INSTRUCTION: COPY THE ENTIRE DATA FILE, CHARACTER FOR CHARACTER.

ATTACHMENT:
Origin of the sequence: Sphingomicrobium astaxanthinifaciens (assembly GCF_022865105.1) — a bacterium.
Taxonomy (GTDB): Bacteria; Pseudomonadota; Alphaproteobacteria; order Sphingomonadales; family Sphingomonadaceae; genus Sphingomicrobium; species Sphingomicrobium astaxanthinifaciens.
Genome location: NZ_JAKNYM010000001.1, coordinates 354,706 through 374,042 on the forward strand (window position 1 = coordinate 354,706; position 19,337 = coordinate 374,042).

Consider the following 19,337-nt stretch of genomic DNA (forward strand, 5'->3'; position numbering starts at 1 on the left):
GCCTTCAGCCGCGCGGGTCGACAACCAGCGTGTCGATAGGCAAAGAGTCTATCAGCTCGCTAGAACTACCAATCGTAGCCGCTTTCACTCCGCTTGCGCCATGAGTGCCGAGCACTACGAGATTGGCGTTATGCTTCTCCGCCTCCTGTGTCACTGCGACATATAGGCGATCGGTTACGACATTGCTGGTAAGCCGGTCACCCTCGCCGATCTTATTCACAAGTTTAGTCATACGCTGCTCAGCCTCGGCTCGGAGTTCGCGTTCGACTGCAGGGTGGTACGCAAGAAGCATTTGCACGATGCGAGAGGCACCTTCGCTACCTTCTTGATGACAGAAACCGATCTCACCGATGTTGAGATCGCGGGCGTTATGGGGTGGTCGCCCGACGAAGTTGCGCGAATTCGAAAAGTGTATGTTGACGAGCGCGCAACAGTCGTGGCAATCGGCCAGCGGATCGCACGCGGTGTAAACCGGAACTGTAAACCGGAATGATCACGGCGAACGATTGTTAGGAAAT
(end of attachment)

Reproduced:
Origin of the sequence: Sphingomicrobium astaxanthinifaciens (assembly GCF_022865105.1) — a bacterium.
Taxonomy (GTDB): Bacteria; Pseudomonadota; Alphaproteobacteria; order Sphingomonadales; family Sphingomonadaceae; genus Sphingomicrobium; species Sphingomicrobium astaxanthinifaciens.
Genome location: NZ_JAKNYM010000001.1, coordinates 354,706 through 374,042 on the forward strand (window position 1 = coordinate 354,706; position 19,337 = coordinate 374,042).

Consider the following 19,337-nt stretch of genomic DNA (forward strand, 5'->3'; position numbering starts at 1 on the left):
GCCTTCAGCCGCGCGGGTCGACAACCAGCGTGTCGATAGGCAAAGAGTCTATCAGCTCGCTAGAACTACCAATCGTAGCCGCTTTCACTCCGCTTGCGCCATGAGTGCCGAGCACTACGAGATTGGCGTTATGCTTCTCCGCCTCCTGTGTCACTGCGACATATAGGCGATCGGTTACGACATTGCTGGTAAGCCGGTCACCCTCGCCGATCTTATTCACAAGTTTAGTCATACGCTGCTCAGCCTCGGCTCGGAGTTCGCGTTCGACTGCAGGGTGGTACGCAAGAAGCATTTGCACGATGCGAGAGGCACCTTCGCTACCTTCTTGATGACAGAAACCGATCTCACCGATGTTGAGATCGCGGGCGTTATGGGGTGGTCGCCCGACGAAGTTGCGCGAATTCGAAAAGTGTATGTTGACGAGCGCGCAACAGTCGTGGCAATCGGCCAGCGGATCGCACGCGGTGTAAACCGGAACTGTAAACCGGAATGATCACGGCGAACGATTGTTAGGAAAT